The pandemic has caused us, like others, to up our TV screen time. So now, instead of watching the PBS Newshour only on Fridays, mainly to hear Brooks’ and Shields’ latest wisdom, we tune in every night, even sometimes for the half-hour Weekend edition. Then, we’re finding our way to our Apple TV clicker way more than in the good, old pre-Covid days. Mainly we go to Netflix. First there was Outlanders—who can resist the steamy romance of Jamie and Clare?—then Unorthodox, and now we’re a third the way through Season 2 of Anne with an E, the newish CBC-Netflix screen version of Anne of Green Gables.
W. T. Stace in his writing about mysticism offers a helpful definition. Mysticism, says he, is “first-person religion.” As I wrote the, uh, first word in the last sentence, my fingers played a trick on me as they frequently do and capitalized the first TWO letters. The result: MYsticism. Well, that’s the point. Sometimes you just have to go there yourself. Tom Paine in his Age of Reason takes this concept a step further. Revelation, he writes, is only for the person who received it and mere hearsay for everyone else. (No quotation marks here since I’m quoting from memory, but I’m sure the wording is at least 90% accurate.)
A walk a day keeps the doctor away.
Or so we hope during this new year of the plague. In any case, Cedar, my wife, and I schedule in a walk every day. It usually lasts anywhere from 30 minutes to an hour, although once a pressing need—I can say no more!—caused us to return home after a mere seven minutes. Yesterday in fact, Mother’s Day Sunday, we stayed out a whole 80 minutes, 20 to be sure while standing at a safe distance from one of Cedar’s Earthsong friends, whose house we were passing, to discuss and solve affairs domestic and international. One of Boulder’s many benefits is that, as a small city of 110,000, it’s hard to go anyway, even in these days of Safer at Home, without meeting someone you know.
The Twelve-Step slogan “One Day at a Time” has taken on new meaning for me during the pandemic. Briefly, I have begun to do a number of the same things every day. I don’t mean the regular daily things like meals, showers, biology breaks, etc. I still do those, of course. Life requires most of them. No. I mean things like daily walks of 30 minutes to an hour with Cedar, my wife. Today’s, for example, lasted 50 minutes. We take turns devising our itineraries and compete with each other not to repeat prior routes.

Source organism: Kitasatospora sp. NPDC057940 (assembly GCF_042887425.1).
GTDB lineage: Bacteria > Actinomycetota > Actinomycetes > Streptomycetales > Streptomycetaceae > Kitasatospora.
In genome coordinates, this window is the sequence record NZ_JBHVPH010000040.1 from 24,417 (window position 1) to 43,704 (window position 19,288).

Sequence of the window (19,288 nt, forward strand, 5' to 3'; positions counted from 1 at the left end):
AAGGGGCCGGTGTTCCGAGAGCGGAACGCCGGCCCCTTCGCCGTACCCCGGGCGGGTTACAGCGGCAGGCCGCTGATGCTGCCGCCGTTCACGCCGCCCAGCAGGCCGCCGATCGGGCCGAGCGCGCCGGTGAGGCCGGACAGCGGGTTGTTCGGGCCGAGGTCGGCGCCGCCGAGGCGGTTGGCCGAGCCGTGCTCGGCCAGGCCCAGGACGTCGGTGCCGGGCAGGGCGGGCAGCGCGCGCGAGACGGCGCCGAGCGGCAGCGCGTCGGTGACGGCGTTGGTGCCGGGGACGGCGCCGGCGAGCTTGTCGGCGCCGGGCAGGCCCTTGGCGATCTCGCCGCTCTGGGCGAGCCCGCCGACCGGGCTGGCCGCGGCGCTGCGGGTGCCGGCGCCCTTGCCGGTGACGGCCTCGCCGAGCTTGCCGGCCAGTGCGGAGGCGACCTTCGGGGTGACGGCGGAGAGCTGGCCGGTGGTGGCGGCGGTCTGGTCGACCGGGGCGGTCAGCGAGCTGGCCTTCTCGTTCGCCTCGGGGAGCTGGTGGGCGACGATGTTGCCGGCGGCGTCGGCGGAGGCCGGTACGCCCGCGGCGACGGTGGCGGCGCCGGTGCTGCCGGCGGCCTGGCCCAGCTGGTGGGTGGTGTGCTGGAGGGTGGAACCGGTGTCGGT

By Reynold Ruslan Feldman (April 2020)
(sung to the tune of “Matchmaker”)
MASKMAKER, MASKMAKER, MAKE ME A MASK.
NO NEED TO ASK—JUST MAKE ME A MASK.
MASKMAKER, MASKMAKER, MAKE ME A MASK.
PLEASE MAKE ME A PERFECT MASK.
The Child to Be Born
In the Name of ADA, the Child to be born is the child of East and West, Psyche and Somos, Night and Day. The first stirrings of Life are already there. East is forgetting itself and becoming West. West is forgetting itself and becoming East. East is abandoning tradition in the face of progress. West is abandoning progress in the face of tradition. In the East old Western techniques are new. In the West old Eastern techniques are new. Yet in both worlds there is no balance. In the one, the poverty of body mocks the richness of spirit. In the other, the poverty of spirit mocks the richness of body. All nations are haves; all nations are have-nots. There is no balance, for the World is awaiting the Balancer.
Where Is Humanity Now?
Lost in the wilderness of Mind and Heart, deep in the desolation brought about by its own unerring cleverness. Humanity is at an end. The Old Human Being, dominated by heart and mind, full of its own cleverness, is finished. There is nothing left. The inner pollution has become outer pollution. The inner selfishness has become self-centered nationalism. The inner anger has become war. There is no way out but death. Only death can lead to new life.
They say all good things come in threes. Given the widespread symmetry in nature, the same probably holds true for all bad things too. Right now, we are living through three pandemics. The first two are pretty obvious: the global Covid-19 epidemic and the related universal financial crisis. Though less newsworthy, the third, once mentioned, will seem equally obvious: the worldwide abuse and misuse of power, whether personal, professional, status, collective, or institutional. From localized domestic abuse through sex trafficking to abuses by people in authority (e.g., some Catholic priests and sports coaches) to flourishing authoritarian governments.
In my last years of teaching at the university, I created a new course called The Literature of Wisdom—A Cross-Cultural Exploration, which I then taught 12 times to some 300 students. The first unit was Proverbial Wisdom. In it we studied maxims and saws from a diversity of countries, East and West, North and South. We were also required to create a proverb of our own. I say “we” because I considered all of us, myself included, as both teachers and students. So, I had to do all the work the official students did, even as they shared their wisdom with the rest of us. One of my proverbs went, “You can’t outrun the Devil, only outwait him.”
This week we’ll begin a series of blogs based on an unpublished book I wrote in 1972 while teaching college courses on U.S. military bases in then West Germany. The book is written in the prophetic style of Kahlil Gibran’s The Prophet (1923) so it will be quite different from any of my weekly blog essays of the last eight months. I hope you enjoy it. RRF